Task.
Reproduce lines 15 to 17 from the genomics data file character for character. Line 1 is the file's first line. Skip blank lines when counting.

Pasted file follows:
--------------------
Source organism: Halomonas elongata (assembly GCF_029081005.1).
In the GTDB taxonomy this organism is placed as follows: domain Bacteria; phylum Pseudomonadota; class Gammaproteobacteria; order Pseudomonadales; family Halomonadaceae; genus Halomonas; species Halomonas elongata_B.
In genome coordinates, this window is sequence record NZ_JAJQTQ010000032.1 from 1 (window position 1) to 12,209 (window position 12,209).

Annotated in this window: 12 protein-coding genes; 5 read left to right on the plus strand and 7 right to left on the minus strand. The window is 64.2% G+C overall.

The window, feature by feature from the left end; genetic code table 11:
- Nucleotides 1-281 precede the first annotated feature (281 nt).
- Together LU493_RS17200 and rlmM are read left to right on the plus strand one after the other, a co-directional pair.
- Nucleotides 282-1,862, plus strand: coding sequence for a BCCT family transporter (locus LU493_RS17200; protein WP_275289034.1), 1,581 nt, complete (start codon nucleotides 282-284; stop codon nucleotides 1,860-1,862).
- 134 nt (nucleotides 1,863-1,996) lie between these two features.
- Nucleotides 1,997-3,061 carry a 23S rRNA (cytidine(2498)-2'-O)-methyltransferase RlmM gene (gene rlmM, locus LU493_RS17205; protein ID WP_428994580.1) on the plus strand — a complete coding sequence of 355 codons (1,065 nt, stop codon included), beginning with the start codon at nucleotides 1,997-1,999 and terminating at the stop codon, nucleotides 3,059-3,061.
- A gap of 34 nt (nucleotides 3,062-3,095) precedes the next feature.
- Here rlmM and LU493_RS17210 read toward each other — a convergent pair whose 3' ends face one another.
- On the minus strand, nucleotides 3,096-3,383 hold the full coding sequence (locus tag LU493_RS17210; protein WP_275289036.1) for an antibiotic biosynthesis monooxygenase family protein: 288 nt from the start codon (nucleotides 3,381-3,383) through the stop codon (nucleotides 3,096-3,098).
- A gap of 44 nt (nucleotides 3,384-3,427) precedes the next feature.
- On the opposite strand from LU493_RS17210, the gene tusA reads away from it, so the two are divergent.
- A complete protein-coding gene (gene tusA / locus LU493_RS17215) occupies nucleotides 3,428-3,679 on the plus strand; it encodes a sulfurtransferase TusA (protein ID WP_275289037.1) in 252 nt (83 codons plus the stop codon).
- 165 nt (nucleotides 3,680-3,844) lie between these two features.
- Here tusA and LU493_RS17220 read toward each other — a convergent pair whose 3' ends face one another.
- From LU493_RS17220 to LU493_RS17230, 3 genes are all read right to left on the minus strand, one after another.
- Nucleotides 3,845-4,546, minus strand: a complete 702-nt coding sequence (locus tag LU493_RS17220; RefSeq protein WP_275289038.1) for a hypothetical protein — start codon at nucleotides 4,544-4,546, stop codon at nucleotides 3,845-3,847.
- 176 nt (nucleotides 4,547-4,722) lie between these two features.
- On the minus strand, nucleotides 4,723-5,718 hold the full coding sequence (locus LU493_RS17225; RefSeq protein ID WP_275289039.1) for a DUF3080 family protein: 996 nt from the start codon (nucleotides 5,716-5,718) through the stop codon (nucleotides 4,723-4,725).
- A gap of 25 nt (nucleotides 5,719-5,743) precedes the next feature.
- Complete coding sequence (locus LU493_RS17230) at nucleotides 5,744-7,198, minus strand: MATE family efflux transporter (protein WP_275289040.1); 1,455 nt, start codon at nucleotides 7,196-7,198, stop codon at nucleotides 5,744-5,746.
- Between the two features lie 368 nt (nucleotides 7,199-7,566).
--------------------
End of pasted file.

- On the opposite strand from LU493_RS17210, the gene tusA reads away from it, so the two are divergent.
- A complete protein-coding gene (gene tusA / locus LU493_RS17215) occupies nucleotides 3,428-3,679 on the plus strand; it encodes a sulfurtransferase TusA (protein ID WP_275289037.1) in 252 nt (83 codons plus the stop codon).
- 165 nt (nucleotides 3,680-3,844) lie between these two features.